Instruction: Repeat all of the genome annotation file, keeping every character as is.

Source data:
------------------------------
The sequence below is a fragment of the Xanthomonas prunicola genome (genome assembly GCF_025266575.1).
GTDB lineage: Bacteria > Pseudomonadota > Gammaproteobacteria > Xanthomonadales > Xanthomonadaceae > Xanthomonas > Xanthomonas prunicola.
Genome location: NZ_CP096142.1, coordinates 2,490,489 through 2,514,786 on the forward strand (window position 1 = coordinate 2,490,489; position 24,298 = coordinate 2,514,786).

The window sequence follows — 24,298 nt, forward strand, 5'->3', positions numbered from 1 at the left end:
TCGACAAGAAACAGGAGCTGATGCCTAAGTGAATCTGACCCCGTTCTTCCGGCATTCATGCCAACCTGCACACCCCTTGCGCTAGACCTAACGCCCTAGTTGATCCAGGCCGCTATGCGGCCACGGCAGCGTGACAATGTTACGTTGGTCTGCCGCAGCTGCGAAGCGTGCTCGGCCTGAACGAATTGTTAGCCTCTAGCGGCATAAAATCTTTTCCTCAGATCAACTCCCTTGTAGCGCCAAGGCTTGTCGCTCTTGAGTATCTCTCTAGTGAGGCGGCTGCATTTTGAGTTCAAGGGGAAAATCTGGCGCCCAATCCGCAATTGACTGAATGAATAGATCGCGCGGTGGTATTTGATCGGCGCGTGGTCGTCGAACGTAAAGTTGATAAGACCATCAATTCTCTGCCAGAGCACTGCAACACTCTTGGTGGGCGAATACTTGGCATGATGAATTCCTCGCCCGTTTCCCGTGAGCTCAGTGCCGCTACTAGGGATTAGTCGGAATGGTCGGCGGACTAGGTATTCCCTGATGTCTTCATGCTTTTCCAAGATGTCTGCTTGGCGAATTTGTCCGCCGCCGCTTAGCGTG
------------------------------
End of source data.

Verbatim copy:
The sequence below is a fragment of the Xanthomonas prunicola genome (genome assembly GCF_025266575.1).
GTDB lineage: Bacteria > Pseudomonadota > Gammaproteobacteria > Xanthomonadales > Xanthomonadaceae > Xanthomonas > Xanthomonas prunicola.
Genome location: NZ_CP096142.1, coordinates 2,490,489 through 2,514,786 on the forward strand (window position 1 = coordinate 2,490,489; position 24,298 = coordinate 2,514,786).

The window sequence follows — 24,298 nt, forward strand, 5'->3', positions numbered from 1 at the left end:
TCGACAAGAAACAGGAGCTGATGCCTAAGTGAATCTGACCCCGTTCTTCCGGCATTCATGCCAACCTGCACACCCCTTGCGCTAGACCTAACGCCCTAGTTGATCCAGGCCGCTATGCGGCCACGGCAGCGTGACAATGTTACGTTGGTCTGCCGCAGCTGCGAAGCGTGCTCGGCCTGAACGAATTGTTAGCCTCTAGCGGCATAAAATCTTTTCCTCAGATCAACTCCCTTGTAGCGCCAAGGCTTGTCGCTCTTGAGTATCTCTCTAGTGAGGCGGCTGCATTTTGAGTTCAAGGGGAAAATCTGGCGCCCAATCCGCAATTGACTGAATGAATAGATCGCGCGGTGGTATTTGATCGGCGCGTGGTCGTCGAACGTAAAGTTGATAAGACCATCAATTCTCTGCCAGAGCACTGCAACACTCTTGGTGGGCGAATACTTGGCATGATGAATTCCTCGCCCGTTTCCCGTGAGCTCAGTGCCGCTACTAGGGATTAGTCGGAATGGTCGGCGGACTAGGTATTCCCTGATGTCTTCATGCTTTTCCAAGATGTCTGCTTGGCGAATTTGTCCGCCGCCGCTTAGCGTG